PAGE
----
Children imitate behaviors and learn values from the adults who care for them. In the absence of relationships or healthy, clearly transmitted values, children flounder. They are, one could say, relational refugees. Those in ministerial leadership positions likewise need someone to imitate or learn from, a type of mentor. This mimesis or copying of behavior, ideas, attitudes, lives, examples, and ministries of significant others has a long legacy in the African-American community. Such mimesis entails trying on different dimensions of ministry until one finds one’s unique approach to it. In the African-American context the core of mimesis is liberation. Most models of liberation have ignored or trivialized the significance of caring and supportive relationships to the liberation process. Yet ministry occurs in contexts where, increasingly, cross-generational, extended family, and church relationships are lacking.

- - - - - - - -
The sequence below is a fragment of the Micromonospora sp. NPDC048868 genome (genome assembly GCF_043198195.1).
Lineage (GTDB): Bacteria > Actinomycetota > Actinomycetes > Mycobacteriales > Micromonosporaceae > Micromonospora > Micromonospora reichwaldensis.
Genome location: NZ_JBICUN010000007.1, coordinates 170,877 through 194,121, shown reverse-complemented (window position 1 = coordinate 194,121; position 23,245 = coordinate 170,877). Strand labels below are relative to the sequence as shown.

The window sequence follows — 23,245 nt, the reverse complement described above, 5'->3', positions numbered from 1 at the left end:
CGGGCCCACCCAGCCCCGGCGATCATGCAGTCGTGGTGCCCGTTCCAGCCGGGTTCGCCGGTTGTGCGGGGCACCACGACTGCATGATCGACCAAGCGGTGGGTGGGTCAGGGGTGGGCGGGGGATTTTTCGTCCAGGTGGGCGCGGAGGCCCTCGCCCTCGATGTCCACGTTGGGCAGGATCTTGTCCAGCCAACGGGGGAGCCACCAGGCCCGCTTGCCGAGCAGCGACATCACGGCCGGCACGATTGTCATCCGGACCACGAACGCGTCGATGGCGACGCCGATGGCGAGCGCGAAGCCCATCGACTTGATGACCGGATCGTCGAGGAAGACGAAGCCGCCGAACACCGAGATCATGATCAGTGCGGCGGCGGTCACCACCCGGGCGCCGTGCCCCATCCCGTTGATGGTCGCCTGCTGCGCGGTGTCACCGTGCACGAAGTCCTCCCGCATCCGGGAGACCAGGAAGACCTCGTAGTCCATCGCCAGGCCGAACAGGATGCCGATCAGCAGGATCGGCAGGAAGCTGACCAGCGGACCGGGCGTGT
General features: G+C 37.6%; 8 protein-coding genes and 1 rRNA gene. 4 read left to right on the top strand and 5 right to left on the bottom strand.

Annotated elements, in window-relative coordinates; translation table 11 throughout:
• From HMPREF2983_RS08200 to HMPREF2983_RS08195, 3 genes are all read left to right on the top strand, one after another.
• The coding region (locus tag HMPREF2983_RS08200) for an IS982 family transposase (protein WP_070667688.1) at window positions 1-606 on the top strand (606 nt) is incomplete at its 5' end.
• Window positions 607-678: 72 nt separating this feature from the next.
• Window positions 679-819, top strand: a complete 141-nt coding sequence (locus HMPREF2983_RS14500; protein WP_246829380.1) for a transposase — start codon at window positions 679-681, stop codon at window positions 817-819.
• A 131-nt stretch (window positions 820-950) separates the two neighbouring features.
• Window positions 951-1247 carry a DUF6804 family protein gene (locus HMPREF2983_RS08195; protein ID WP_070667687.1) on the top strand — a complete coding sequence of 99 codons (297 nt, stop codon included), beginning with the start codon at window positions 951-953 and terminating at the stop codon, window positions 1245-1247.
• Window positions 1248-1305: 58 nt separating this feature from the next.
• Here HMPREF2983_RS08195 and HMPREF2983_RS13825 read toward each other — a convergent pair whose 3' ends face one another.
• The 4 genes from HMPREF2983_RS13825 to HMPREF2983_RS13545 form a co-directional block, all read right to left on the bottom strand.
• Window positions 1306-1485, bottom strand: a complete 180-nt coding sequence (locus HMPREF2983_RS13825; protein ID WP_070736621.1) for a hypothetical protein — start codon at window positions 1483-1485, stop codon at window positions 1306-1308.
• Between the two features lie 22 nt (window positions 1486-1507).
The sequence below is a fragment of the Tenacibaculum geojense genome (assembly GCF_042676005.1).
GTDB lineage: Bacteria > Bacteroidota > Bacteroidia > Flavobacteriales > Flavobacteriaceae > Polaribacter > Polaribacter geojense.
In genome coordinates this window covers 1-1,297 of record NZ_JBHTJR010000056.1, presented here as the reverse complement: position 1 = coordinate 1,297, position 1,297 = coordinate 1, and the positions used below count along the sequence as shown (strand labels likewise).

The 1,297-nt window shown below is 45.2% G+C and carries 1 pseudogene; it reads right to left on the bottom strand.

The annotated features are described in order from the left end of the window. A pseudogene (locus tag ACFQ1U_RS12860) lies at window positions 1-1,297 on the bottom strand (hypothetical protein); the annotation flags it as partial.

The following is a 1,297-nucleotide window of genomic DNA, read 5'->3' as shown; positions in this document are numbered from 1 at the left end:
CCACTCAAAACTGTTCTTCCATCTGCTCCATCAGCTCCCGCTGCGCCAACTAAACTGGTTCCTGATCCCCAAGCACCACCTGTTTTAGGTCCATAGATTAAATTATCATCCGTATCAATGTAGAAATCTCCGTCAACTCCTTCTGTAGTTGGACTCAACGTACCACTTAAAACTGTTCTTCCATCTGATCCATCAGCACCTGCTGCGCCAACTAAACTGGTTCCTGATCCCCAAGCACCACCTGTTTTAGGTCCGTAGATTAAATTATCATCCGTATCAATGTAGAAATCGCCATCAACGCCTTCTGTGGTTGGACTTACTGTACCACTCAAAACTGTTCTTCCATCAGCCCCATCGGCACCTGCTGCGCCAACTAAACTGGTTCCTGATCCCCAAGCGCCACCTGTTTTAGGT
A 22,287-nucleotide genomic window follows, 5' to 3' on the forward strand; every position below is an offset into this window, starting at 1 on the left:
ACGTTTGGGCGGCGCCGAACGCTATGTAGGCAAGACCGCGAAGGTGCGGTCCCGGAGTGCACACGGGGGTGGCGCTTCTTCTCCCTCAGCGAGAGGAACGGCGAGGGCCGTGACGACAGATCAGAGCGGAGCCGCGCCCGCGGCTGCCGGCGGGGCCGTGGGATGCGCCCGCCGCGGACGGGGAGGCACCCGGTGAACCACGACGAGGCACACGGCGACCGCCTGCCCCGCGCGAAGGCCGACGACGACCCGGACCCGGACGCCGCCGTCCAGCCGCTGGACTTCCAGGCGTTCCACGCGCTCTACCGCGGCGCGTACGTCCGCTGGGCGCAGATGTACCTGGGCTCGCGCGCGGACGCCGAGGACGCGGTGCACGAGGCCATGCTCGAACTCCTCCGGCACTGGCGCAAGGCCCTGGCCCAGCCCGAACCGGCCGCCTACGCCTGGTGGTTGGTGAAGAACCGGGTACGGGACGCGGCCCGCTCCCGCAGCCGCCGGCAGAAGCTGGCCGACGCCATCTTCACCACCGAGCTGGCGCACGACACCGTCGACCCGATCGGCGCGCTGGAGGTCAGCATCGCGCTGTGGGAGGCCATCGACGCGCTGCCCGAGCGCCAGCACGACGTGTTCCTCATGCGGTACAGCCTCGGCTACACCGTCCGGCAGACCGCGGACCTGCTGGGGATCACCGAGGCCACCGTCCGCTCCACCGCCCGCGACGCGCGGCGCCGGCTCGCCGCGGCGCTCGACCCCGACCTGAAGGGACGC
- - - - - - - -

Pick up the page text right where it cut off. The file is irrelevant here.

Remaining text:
Such nurturing relationships where mentoring occurs and where values are handed on are often marred when the debilitating messages of racism are internalized without being countered. Practical methods of ministry, Wimberly suggests, must attend to the ways these messages are learned, and work to counter them by ensuring that there are no relational refugees. Wimberly’s case studies deal with a family whose son is dying of AIDS, violence, black male and female relationships, adolescent identity in society, aging and parenthood, drug addiction, and consumerism and the American dream.